Today’s post is a maintenance service performed on a beautiful, very low mileage 1994 Ford F250 equipped with a 7.3 liter diesel and brought to us by a client from Southlands, Vancouver.
This vehicle came to us with a subtle starting concern. After numerous engine starts, both hot and cold, we determined there was nothing wrong with the engine or fuel system. We assured the owner that there was reason to be concerned.
We then proceeded with a maintenance service which included changing engine oil and filter along with a fuel filter replacement. As we got into the service a few noteworthy concerns were found. This is the value of routine maintenance and inspections: potential problems are found early and rectified before they turn into expensive repairs.
The first issue found was an extremely dirty and sooted air filter. Replacement was simple but had this filter been left much longer it would have caused severe air flow restrictions and poor engine performance. Undoubtly it was already causing issues.
Extremely dirty air filter. A filter this dirty will restrict air flow to the engine,
The second finding took place during the fuel filter replacement. Mounted below the fuel filter is a water separator and inside we found many dirt and rust particles. Had any of these escaped past the fuel filter extremely expensive fuel injection repairs would have been needed.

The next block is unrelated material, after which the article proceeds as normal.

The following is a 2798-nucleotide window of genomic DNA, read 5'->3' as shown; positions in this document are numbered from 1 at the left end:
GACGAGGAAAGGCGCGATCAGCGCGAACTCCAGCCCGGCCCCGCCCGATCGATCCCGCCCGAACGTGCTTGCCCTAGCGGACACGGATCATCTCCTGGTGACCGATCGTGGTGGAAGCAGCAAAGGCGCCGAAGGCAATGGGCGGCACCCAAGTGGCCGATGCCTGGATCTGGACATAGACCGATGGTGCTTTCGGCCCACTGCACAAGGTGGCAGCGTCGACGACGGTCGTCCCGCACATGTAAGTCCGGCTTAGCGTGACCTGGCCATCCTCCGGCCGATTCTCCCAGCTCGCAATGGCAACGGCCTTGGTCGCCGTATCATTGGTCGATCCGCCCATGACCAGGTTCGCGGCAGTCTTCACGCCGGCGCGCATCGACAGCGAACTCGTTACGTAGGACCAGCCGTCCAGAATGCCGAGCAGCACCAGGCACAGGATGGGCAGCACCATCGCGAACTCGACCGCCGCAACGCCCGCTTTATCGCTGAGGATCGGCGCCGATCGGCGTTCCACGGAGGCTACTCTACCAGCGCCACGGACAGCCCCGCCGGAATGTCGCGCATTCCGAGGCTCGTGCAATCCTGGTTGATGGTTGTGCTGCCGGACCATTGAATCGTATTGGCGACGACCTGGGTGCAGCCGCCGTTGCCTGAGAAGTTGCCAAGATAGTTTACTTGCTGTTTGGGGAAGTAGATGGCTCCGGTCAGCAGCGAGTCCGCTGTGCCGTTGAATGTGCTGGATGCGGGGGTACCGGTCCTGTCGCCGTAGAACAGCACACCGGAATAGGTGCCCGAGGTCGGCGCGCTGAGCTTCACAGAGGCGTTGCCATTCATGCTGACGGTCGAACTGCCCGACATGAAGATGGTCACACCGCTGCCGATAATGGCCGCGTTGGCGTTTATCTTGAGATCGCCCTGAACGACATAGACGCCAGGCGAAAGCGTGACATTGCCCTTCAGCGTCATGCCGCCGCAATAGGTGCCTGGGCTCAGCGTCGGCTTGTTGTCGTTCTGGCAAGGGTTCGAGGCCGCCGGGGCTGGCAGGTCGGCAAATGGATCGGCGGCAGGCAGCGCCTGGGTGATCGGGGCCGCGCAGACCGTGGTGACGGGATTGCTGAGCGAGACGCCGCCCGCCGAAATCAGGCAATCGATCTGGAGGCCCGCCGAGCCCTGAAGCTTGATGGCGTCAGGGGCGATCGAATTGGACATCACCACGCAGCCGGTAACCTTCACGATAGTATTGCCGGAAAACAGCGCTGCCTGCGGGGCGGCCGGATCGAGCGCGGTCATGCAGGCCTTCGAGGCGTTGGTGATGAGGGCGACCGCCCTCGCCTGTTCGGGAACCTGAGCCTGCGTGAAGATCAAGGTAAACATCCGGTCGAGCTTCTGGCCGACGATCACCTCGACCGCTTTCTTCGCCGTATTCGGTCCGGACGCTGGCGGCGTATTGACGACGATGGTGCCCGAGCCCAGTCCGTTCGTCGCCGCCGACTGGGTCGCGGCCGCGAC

Water separator which mounts at bottom of fuel filter. The numerous particles can be seen on the bottom.
This is what we drained from the fuel filter and water separator. Only clear diesel should be present.
With these services completed the Ford F250 was in good order, however we recommended that the owner return in 6 months to reinspect the water separator and fuel filter for further particles.
Another point of this story is to remind you that maintenance is not just a function of mileage: it is also a function of time. Vehicles suffer wear and tear even when used very little. A good maintenance schedule takes account of both time and distance.
Our latest featured service is a repair on a 2005 VW Touareg for a ‘Hood Open’ warning light concern. The vehicle was brought to us by a client from Kitsilano, Vancouver.
Unusual repairs are a frequent motivating factor for writing these posts, and this vehicle certainly fit that criteria. Our featured 2005 VW Touareg came to the shop with several concerns and one was that the ‘hood open’ warning light would constantly display on the dash. While the warning light was annoying the fact that this prevented the windshield wipers from operating made this a safety concern.